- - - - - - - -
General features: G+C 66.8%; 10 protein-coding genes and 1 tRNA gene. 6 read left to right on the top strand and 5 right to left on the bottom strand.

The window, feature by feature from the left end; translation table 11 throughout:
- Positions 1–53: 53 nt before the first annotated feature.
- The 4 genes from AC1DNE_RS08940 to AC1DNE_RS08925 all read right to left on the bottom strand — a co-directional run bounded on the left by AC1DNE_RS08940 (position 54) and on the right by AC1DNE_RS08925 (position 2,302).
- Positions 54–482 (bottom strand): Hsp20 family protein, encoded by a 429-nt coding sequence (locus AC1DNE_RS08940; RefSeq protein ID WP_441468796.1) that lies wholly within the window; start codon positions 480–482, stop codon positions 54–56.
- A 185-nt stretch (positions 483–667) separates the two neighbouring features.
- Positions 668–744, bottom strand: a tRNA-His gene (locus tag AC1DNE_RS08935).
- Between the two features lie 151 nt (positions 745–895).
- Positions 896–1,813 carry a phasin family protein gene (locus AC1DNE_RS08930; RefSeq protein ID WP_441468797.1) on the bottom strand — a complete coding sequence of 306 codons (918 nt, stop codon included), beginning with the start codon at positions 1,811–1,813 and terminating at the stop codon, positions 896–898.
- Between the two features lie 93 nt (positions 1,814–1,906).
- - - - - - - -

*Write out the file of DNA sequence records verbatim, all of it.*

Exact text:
General features: G+C 66.8%; 10 protein-coding genes and 1 tRNA gene. 6 read left to right on the top strand and 5 right to left on the bottom strand.

The window, feature by feature from the left end; translation table 11 throughout:
- Positions 1–53: 53 nt before the first annotated feature.
- The 4 genes from AC1DNE_RS08940 to AC1DNE_RS08925 all read right to left on the bottom strand — a co-directional run bounded on the left by AC1DNE_RS08940 (position 54) and on the right by AC1DNE_RS08925 (position 2,302).
- Positions 54–482 (bottom strand): Hsp20 family protein, encoded by a 429-nt coding sequence (locus AC1DNE_RS08940; RefSeq protein ID WP_441468796.1) that lies wholly within the window; start codon positions 480–482, stop codon positions 54–56.
- A 185-nt stretch (positions 483–667) separates the two neighbouring features.
- Positions 668–744, bottom strand: a tRNA-His gene (locus tag AC1DNE_RS08935).
- Between the two features lie 151 nt (positions 745–895).
- Positions 896–1,813 carry a phasin family protein gene (locus AC1DNE_RS08930; RefSeq protein ID WP_441468797.1) on the bottom strand — a complete coding sequence of 306 codons (918 nt, stop codon included), beginning with the start codon at positions 1,811–1,813 and terminating at the stop codon, positions 896–898.
- Between the two features lie 93 nt (positions 1,814–1,906).